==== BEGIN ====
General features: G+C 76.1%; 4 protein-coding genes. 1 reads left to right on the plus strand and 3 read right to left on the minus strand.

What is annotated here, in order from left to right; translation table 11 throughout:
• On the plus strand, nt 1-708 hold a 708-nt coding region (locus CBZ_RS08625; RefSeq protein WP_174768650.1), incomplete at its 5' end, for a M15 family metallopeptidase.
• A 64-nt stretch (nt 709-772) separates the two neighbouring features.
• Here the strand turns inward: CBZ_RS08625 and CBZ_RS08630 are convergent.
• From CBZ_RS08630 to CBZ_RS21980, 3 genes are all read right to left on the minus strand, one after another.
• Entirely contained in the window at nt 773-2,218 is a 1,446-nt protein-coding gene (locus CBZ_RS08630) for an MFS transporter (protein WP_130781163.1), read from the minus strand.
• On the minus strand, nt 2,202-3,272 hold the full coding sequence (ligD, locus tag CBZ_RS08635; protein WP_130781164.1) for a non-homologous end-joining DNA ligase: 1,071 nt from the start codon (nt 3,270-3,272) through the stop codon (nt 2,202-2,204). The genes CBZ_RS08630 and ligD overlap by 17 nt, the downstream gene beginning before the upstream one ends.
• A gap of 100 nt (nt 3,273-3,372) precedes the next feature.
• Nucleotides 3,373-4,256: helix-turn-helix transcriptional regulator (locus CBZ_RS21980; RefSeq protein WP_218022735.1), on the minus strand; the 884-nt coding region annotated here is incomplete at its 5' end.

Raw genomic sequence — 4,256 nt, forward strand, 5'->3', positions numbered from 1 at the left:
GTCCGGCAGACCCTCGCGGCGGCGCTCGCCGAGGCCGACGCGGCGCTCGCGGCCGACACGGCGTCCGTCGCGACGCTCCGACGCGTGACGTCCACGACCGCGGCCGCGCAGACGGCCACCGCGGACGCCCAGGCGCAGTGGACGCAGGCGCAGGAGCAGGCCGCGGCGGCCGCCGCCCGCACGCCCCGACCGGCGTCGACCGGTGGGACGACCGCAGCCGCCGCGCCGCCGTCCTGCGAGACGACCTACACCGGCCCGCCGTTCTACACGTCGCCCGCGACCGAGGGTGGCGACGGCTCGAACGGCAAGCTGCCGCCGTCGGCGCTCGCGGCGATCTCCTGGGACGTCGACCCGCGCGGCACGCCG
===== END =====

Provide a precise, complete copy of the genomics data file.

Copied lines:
General features: G+C 76.1%; 4 protein-coding genes. 1 reads left to right on the plus strand and 3 read right to left on the minus strand.

What is annotated here, in order from left to right; translation table 11 throughout:
• On the plus strand, nt 1-708 hold a 708-nt coding region (locus CBZ_RS08625; RefSeq protein WP_174768650.1), incomplete at its 5' end, for a M15 family metallopeptidase.
• A 64-nt stretch (nt 709-772) separates the two neighbouring features.
• Here the strand turns inward: CBZ_RS08625 and CBZ_RS08630 are convergent.
• From CBZ_RS08630 to CBZ_RS21980, 3 genes are all read right to left on the minus strand, one after another.
• Entirely contained in the window at nt 773-2,218 is a 1,446-nt protein-coding gene (locus CBZ_RS08630) for an MFS transporter (protein WP_130781163.1), read from the minus strand.
• On the minus strand, nt 2,202-3,272 hold the full coding sequence (ligD, locus tag CBZ_RS08635; protein WP_130781164.1) for a non-homologous end-joining DNA ligase: 1,071 nt from the start codon (nt 3,270-3,272) through the stop codon (nt 2,202-2,204). The genes CBZ_RS08630 and ligD overlap by 17 nt, the downstream gene beginning before the upstream one ends.
• A gap of 100 nt (nt 3,273-3,372) precedes the next feature.
• Nucleotides 3,373-4,256: helix-turn-helix transcriptional regulator (locus CBZ_RS21980; RefSeq protein WP_218022735.1), on the minus strand; the 884-nt coding region annotated here is incomplete at its 5' end.

Raw genomic sequence — 4,256 nt, forward strand, 5'->3', positions numbered from 1 at the left:
GTCCGGCAGACCCTCGCGGCGGCGCTCGCCGAGGCCGACGCGGCGCTCGCGGCCGACACGGCGTCCGTCGCGACGCTCCGACGCGTGACGTCCACGACCGCGGCCGCGCAGACGGCCACCGCGGACGCCCAGGCGCAGTGGACGCAGGCGCAGGAGCAGGCCGCGGCGGCCGCCGCCCGCACGCCCCGACCGGCGTCGACCGGTGGGACGACCGCAGCCGCCGCGCCGCCGTCCTGCGAGACGACCTACACCGGCCCGCCGTTCTACACGTCGCCCGCGACCGAGGGTGGCGACGGCTCGAACGGCAAGCTGCCGCCGTCGGCGCTCGCGGCGATCTCCTGGGACGTCGACCCGCGCGGCACGCCG